Why Does an Agile Coach Need to Know a Specific Programming Language?

I must be in quite the mood today. I am disagreeing with just about everything I see online. I saw a tweet today for an opening for an agile coach who needed to have C++ in his or her background. Why???

Is the coach going to be developing? I hope not. Testing? I hope not? Let's see. The hiring strategy for an agile coach is that you need someone with great problem solving skills, skills learning your technology and product, the adaptability to fit into your group and the cultural fit to fit with your people.

In a job analysis, I would expect someone with substantial initiative and flexibility. Someone who could take technical leadership, but not always make it look like he or she was the leader. Someone responsible and independent, but responsible to the team. Someone who can work with a team of 3-7 and work individually. Someone who can help the team see what they are doing, without offending the team members.

I would expect the coach to sit with the team members to help them split stories, to help them see how to automate the system tests. I would expect the coach to help the team members learn how to create acceptance criteria. And, if the team members don't already have unit tests, to help the team members write unit tests.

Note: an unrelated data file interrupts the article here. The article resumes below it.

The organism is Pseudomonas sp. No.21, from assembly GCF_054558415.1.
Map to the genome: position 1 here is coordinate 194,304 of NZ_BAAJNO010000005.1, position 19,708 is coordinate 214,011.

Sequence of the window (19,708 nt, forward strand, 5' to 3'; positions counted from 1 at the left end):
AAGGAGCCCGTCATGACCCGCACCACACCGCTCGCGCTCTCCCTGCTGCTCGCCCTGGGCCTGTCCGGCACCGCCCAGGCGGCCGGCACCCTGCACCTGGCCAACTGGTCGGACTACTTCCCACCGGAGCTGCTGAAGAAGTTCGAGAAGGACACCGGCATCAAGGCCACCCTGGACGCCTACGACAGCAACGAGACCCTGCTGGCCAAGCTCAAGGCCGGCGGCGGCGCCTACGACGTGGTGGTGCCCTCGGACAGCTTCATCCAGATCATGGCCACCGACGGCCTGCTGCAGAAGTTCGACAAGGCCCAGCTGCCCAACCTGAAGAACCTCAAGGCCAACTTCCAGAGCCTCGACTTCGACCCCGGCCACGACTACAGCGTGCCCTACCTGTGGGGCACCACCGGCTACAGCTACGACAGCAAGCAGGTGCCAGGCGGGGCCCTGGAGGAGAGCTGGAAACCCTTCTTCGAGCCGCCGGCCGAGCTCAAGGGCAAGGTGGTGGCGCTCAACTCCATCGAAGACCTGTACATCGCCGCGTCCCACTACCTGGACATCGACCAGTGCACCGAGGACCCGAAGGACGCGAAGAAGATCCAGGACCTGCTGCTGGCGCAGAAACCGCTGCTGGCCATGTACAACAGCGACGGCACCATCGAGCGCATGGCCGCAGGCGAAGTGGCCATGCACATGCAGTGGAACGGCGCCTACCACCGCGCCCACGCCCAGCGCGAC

I would expect a coach to know some programming language because otherwise it's too difficult to speak the language of the developers and some of the questions are too code-centric. I would also expect the coach to understand the way testers think about testing and how to automate tests and when not to automate tests, because otherwise it's too difficult to speak the language of the testers. I would also expect the coach to be fluent in potential metrics such as burnup charts, burndown charts and cumulative flow diagrams, and when to use regular agile boards and when to use kanban boards to show bottlenecks better.

I am suspicious when a job opening wants an agile coach to know a specific programming language that they don't want an agile coach. I suspect they want an extra pair of hands. That's okay. Well, it's not, but if the coach knows what he or she is getting into, maybe it's okay. That position is not an agile coach. It's a something else.

Maybe there's a darn good reason for this position to ask for a specific programming language. I'm dubious. Seems like an overconstrained job description to me. But what do I know? I'm just an agile management coach (among other things).

8 Replies to “Why Does an Agile Coach Need to Know a Specific Programming Language?”

  1. Johanna – in many cases I agree with you however alot of my work is to coach team members on technical skills i.e. TDD, Unit Testing, OOP, etc. In those cases my understanding of C/C++/C#/Java/… is critical.